I think you're already seeing a lot of this anyway - it's possible to
Tweet, IM, SMS, call or e-mail my expenses, for example, to Freshbooks
via Xpenser and pretty much any web service with a decent API is open
to this. But that's all about integration and interface redundancy
(i.e., there are many ways to do the same thing, depending on the
context).

In the end, we're always going to need an interface of some kind.
Operating systems are, at a fundamental level, not just the nuts and
bolts of running a computer, but a style guide for interactions.
That's something that can fall apart and look and feel awful (Windows)
when there is nothing to hang it on. I'm not sure that task oriented
operating systems are anything new - I know we use apps a lot, but
there already is an awful lot of crossover between them as well as
integration into the OS. It feels to me like the cloud is another
networking paradigm buzzword more than a change in interface.

Best,

Andy

::::::::::::::::::::::::::::::::::::::::::::::::::::::::::::
Andy Polaine

Research | Writing | Strategy
Interaction Concept Design
Education Futures

Twitter: apolaine
Skype: apolaine

http://playpen.polaine.com
http://www.designersreviewofbooks.com
http://www.omnium.net.au
http://www.antirom.com

On 4 Nov 2008, at 04:30, Jose E. wrote:

> I agree with you Andy, the iPhone is one of the best "always
> connected" devices right now, and the complete OS is designed to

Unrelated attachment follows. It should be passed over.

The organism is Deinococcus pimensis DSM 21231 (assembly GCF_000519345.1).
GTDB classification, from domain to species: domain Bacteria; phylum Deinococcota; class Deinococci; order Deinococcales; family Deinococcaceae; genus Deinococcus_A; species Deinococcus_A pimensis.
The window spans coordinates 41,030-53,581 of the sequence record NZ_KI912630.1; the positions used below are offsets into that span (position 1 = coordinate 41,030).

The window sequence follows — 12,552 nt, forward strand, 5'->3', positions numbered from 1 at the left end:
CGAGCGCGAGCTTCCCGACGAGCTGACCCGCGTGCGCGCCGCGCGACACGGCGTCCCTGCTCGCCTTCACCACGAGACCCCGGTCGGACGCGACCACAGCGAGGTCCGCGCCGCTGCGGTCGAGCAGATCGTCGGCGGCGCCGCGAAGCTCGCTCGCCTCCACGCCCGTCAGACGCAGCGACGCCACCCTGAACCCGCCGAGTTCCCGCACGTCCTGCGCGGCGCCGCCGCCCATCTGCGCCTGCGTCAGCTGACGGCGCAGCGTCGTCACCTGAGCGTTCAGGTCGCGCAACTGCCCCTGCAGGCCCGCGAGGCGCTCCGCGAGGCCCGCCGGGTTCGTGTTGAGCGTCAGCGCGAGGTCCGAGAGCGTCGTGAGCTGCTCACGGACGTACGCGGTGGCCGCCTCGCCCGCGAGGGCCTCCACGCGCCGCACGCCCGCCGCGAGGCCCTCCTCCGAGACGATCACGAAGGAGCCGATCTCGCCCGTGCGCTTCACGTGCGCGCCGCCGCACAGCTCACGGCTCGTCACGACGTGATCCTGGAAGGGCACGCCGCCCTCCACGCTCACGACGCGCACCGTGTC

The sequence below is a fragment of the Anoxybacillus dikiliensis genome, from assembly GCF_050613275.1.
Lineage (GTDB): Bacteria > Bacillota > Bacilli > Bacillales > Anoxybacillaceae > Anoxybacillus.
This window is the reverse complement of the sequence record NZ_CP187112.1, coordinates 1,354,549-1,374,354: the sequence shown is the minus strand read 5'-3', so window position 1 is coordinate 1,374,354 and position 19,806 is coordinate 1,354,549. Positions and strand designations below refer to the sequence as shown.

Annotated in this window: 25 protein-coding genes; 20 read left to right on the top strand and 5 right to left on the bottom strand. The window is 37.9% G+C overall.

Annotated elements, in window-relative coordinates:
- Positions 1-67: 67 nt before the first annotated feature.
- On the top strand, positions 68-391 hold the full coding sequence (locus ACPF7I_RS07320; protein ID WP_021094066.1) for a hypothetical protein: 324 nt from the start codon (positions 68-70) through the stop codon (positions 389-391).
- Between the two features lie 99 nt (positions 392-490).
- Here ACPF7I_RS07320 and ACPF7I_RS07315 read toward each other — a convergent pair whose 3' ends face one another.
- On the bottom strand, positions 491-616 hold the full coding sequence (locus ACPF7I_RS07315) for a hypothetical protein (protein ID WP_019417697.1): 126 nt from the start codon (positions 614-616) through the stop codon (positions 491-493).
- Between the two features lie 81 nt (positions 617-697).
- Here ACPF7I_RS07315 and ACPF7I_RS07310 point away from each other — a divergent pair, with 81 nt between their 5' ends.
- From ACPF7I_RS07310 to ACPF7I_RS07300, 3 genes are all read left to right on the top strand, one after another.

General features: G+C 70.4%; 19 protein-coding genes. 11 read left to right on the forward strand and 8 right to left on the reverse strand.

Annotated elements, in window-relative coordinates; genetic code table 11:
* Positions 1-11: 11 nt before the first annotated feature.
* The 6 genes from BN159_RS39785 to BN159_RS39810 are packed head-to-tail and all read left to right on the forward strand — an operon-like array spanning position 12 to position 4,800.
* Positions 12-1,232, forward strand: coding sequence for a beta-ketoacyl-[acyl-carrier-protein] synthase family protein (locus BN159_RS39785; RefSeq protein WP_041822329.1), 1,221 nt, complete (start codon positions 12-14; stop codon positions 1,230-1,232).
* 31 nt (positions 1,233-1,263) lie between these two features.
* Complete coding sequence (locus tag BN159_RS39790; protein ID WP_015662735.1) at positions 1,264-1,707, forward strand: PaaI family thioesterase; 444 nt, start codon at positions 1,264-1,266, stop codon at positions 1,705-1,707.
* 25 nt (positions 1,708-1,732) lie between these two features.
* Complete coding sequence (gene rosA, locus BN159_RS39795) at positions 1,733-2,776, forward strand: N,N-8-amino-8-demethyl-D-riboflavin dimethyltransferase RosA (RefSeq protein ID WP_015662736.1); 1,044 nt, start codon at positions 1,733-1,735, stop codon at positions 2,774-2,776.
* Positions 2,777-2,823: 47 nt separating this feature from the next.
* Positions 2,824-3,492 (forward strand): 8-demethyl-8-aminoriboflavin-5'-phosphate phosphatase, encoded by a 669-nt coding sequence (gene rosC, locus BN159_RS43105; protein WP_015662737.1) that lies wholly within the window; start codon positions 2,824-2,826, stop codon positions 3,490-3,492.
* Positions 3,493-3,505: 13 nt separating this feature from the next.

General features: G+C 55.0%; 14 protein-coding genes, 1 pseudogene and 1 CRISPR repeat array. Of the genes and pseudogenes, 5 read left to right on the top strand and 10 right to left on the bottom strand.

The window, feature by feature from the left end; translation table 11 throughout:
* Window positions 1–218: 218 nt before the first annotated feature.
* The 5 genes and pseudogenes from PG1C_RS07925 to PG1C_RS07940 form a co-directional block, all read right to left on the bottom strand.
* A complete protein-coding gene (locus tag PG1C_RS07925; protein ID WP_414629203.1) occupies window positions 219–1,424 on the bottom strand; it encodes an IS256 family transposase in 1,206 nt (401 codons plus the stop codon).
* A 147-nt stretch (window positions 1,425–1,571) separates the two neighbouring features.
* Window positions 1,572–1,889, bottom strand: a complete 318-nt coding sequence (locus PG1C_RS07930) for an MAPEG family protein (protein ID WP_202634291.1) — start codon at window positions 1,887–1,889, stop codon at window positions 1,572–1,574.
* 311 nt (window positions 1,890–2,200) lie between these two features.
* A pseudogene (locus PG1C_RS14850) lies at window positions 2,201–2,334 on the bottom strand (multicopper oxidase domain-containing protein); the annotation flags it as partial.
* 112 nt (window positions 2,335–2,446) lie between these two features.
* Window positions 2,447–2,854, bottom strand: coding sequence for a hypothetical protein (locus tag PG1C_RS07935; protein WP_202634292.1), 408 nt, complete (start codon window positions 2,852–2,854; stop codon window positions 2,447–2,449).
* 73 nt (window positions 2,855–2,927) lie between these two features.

> that purpose.
>
> But, I'll like to drive attention to how "integrate" the cloud
> services like twitter, flickr, facebook or linkeding or [insert
> favorite web app here]; as part of the operating system.
>
> Out there are a bunch of "desktop" applications (mostly developed
> in Adobe AIR) that bring some of the "cloud" to the desktop... but
> nothing really disrupting.
>
> I will like to see some approach integrating this services right into
> the operating system, with the possibilities to interact with them
> from the OS.
>
> Touch and Multi-touch are popular on Mobile Devices right now, but
> they are still niche on the desktop and laptop market. In other hand
> the plethora of netbooks (read Eee-PC, Acer One, etc) released
> lately, is having a huge success, mostly cause their price; are
> lacking of such "integrated" functionality with the web.
>
> The main problem I see with the OSs today, is they are "Application
> Oriented", maybe is time to start to think in some "Task Oriented"
> environments.